WHO’S THE BOSS?
BMW says that among “Sports Activity Vehicles,” it’s unequivocally the X5. That the term Sports Activity Vehicles, or SAV, was coined by BMW itself to set the first-gen X5 apart from a sea of sport-utility vehicles, or SUV, should not dent the model’s status as top SAV.
Last week Asian Carmakers Corp. (ACC), which distributes BMW cars and motorcycles in the Philippines, introduced the all-new, third generation version of the X5. The distributor noted that with the new model, BMW is “once again setting the benchmark for powerful design, interior spaciousness and luxury, versatility, driving pleasure, efficiency and innovative equipment features.”
“The boss of all SAVs is back to assert BMW’s superiority when it comes to executing unmatched joy, whether on or off the road,” said ACC President Maricar Parco at the new model’s launch, held at a polo field in Makati City. “First introduced to the global market in 1999 and in the Philippine market in 2002, the BMW X5 is the pioneering vehicle that forever changed the face of the luxury SAV segment.”
The latest X5 lands in local BMW showrooms as an xDrive30d, which BMW promises lives up to its SAV tag. Key to this is the Roundel’s upgraded TwinPower Turbo technology. Where the system used to count only a twin-scroll turbocharger and direct injection, it now also includes BMW’s variable valve timing gizmo called Valvetronic. This means improved response and efficiency, according to BMW.
There are three trim levels available for the xDrive30d variant; standard and the Pure Experience and Pure Excellence, the latter two belonging to what BMW bills as “design worlds.” Basically, these two “design” packages are exterior and cabin enhancements to the standard specs.
Pure Experience is marked by brushed stainless steel trim on the body’s bottom part, air intake bars (those within the kidney grille) and rear trim strip finished in matte silver, and B-pillars and C-pillars painted gloss black. The car also has satin aluminum decor on its windows and its tailpipe gets the matte chrome treatment. BMW said this line has a “dark yet warm color scheme” to bring a “classically stylish and luxurious ambience” to the new X5’s cabin.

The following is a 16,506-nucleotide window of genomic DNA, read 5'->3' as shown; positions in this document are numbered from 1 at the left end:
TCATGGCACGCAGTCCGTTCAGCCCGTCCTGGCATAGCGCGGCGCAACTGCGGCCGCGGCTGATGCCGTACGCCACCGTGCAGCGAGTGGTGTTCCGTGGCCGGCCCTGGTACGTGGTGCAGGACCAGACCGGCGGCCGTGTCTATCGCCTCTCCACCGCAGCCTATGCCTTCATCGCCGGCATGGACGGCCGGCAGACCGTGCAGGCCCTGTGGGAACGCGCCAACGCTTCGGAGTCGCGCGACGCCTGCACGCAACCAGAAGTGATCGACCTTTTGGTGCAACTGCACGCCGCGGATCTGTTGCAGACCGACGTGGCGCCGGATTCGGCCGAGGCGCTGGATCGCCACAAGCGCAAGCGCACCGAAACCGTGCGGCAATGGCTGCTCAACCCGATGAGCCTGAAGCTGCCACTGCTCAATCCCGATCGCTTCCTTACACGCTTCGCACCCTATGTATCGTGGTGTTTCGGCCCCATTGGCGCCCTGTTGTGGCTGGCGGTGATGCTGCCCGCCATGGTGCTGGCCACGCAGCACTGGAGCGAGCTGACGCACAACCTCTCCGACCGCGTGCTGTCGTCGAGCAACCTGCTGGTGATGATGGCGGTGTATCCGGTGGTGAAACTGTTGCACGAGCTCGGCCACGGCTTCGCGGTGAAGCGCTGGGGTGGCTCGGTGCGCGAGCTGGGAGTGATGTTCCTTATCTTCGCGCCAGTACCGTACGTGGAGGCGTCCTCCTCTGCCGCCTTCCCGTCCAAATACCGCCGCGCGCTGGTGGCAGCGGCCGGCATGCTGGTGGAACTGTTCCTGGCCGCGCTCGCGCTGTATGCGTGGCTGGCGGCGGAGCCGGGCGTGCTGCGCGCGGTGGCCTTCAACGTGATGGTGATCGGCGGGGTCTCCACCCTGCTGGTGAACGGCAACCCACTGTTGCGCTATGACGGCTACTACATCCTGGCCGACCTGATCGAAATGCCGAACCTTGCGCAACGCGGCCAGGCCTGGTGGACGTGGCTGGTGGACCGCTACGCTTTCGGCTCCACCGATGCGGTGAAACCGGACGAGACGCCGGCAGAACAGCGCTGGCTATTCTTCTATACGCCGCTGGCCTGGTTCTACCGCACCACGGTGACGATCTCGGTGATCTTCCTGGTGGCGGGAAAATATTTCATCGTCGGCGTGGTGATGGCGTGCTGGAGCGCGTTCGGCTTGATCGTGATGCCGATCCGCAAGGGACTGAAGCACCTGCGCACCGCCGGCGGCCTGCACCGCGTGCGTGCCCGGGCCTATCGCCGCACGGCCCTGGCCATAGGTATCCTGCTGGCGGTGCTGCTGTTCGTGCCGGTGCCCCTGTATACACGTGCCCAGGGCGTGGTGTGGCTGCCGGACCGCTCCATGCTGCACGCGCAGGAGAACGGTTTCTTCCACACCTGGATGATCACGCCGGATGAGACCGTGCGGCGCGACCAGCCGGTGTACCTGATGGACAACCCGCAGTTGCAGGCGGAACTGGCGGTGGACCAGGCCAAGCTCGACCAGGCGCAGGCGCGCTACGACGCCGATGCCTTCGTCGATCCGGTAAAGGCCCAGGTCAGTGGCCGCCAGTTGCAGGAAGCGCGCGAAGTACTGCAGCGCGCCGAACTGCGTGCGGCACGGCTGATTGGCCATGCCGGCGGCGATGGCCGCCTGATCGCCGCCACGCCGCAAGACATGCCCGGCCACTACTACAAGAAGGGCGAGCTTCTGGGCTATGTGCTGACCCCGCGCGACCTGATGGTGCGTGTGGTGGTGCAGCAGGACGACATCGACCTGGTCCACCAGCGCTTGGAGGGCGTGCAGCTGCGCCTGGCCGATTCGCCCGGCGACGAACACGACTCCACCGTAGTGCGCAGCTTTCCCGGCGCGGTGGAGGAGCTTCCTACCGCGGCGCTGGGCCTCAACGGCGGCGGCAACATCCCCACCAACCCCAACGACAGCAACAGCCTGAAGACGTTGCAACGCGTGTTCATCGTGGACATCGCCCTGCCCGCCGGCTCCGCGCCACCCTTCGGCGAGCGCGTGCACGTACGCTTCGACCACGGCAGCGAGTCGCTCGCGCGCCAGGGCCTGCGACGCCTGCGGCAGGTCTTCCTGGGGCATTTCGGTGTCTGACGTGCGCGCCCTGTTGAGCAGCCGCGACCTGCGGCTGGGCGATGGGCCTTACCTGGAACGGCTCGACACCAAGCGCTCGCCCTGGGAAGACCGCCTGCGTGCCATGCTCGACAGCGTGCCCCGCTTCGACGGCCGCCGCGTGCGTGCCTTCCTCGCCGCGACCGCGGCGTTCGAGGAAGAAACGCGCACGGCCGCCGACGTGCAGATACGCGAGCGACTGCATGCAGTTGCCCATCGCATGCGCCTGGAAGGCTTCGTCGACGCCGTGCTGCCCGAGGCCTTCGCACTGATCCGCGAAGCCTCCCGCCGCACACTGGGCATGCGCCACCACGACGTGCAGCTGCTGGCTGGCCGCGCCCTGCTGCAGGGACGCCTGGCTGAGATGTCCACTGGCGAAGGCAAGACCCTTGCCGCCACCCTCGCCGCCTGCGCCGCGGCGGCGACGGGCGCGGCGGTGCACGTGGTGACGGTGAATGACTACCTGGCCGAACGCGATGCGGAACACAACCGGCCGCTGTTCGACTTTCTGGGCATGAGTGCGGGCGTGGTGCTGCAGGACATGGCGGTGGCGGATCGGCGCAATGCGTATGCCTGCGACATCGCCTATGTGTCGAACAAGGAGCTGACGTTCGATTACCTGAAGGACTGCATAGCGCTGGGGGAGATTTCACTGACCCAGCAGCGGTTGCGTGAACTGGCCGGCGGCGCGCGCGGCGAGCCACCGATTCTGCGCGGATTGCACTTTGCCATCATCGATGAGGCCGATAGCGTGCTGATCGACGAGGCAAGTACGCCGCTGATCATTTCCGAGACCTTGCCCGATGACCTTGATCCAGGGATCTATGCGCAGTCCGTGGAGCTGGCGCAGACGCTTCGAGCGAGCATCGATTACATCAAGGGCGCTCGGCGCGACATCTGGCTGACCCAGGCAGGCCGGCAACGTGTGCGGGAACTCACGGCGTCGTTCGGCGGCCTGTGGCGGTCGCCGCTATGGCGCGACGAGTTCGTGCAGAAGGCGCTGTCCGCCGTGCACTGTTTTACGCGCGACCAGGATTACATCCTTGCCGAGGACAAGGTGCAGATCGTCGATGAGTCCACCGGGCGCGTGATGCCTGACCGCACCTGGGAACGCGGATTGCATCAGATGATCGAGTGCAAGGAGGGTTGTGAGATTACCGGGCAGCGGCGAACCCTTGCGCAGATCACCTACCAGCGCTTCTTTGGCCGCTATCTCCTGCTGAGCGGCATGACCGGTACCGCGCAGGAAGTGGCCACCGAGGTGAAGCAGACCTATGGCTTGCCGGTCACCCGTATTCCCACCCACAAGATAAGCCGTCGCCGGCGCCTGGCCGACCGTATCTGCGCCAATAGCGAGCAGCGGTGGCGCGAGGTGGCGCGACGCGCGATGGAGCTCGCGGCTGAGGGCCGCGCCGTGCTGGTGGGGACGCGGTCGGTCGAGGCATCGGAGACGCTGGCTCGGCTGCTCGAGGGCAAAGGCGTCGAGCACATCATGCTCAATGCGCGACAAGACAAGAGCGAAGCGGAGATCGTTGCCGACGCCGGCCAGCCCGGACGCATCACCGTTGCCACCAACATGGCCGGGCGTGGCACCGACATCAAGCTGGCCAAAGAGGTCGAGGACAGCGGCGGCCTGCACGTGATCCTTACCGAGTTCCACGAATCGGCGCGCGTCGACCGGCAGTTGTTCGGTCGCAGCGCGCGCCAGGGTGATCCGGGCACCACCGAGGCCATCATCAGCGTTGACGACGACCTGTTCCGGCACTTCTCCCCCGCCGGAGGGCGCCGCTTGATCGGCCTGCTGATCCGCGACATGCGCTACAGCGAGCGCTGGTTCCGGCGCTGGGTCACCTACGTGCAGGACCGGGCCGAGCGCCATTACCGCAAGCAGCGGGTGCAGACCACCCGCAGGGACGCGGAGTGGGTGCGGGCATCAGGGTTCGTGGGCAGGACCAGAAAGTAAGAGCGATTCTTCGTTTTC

Pure Excellence means all exterior trim comes in body color, the kidney grille bars are black but with chrome accents, and more chrome on many other pieces.
Another BMW staple that finds its way on the new X5 is ConnectedDrive, the brand’s catch-all term for driver assistance systems and mobility services. In the latest X5, BMW said ConnectedDrive improves safety, convenience and the infotainment experience, boasting best-in-class standards in terms of interaction between driver, vehicle and the things around them.
“The all-new BMW X5 showcases the most premium comfort for both driver and passenger, with an interior finish made of the highest quality materials, an exclusive and relaxing ambiance and other innovative comfort-enhancing functions,” said Glen Dasig, ACC executive director for sales and marketing. “The vehicle also exudes an even more commanding road presence with sharper body lines, a wider rear and an overall more muscular design, turning heads and catching eyes wherever it goes.”
The xDrive30d is rushed along by an inline-six diesel engine that, BMW said, “incorporates a range of detail improvements” that strike a balance between performance and fuel consumption. It bolts to an eight-speed automatic transmission. BMW said the gearbox’s “high internal efficiency, precision and short shift times help to improve efficiency and driving enjoyment.” The thing has a new “launch control” function that works with the X5’s traction control system, meaning engine oomph gets down to the road as efficiently as possible. Great for nought-to-100kph times.
The transmission actually forms part of BMW’s EfficientDynamics suite of fuel-saving, emission-cleaning features. In the new X5, thrown in with the package are brake energy regeneration, automatic start/stop, on-demand operation of ancillary parts, electric power assist for the steering, low roll-resistance tires and a variety of weight- and drag-reducing features. A strict diet—cutting weight wherever possible—also means the new X5 did not gain poundage despite its slightly larger dimensions and more features.
Just as efficient is the new car’s aerodynamics—the best in its class, BMW asserts—which makes use of active upper and lower front air flaps, air curtains, the brand’s Air Breather system, vertical blades at the rear window, air deflectors on the front wheel arches, and a range of other upgrades.
Aerodynamics pushes the X5 to the ground, of course, and so what the car does with traction is just important. Like its predecessors then, as well as the rest of the BMW range whose four wheels can send power to the ground, the new X5 gets the corporate xDrive. BMW calls it a full-time, intelligent all-wheel drive system as it continuously determines the grip available between the two axles, then allocates power to whichever of the two has the most (a host of other systems further looks out for which among the wheels are slipping). As part of the new X5’s diet, its xDrive loses 1.4 kilograms in weight.
What also remains within the same range from the previous top-spec variant are the latest X5’s price tags. ACC sells the new X5 xDrive30d Standard for P6.490 million and the Pure Experience and Pure Excellence for P6.990 million.
Big bucks? Surely nothing big bosses can’t handle.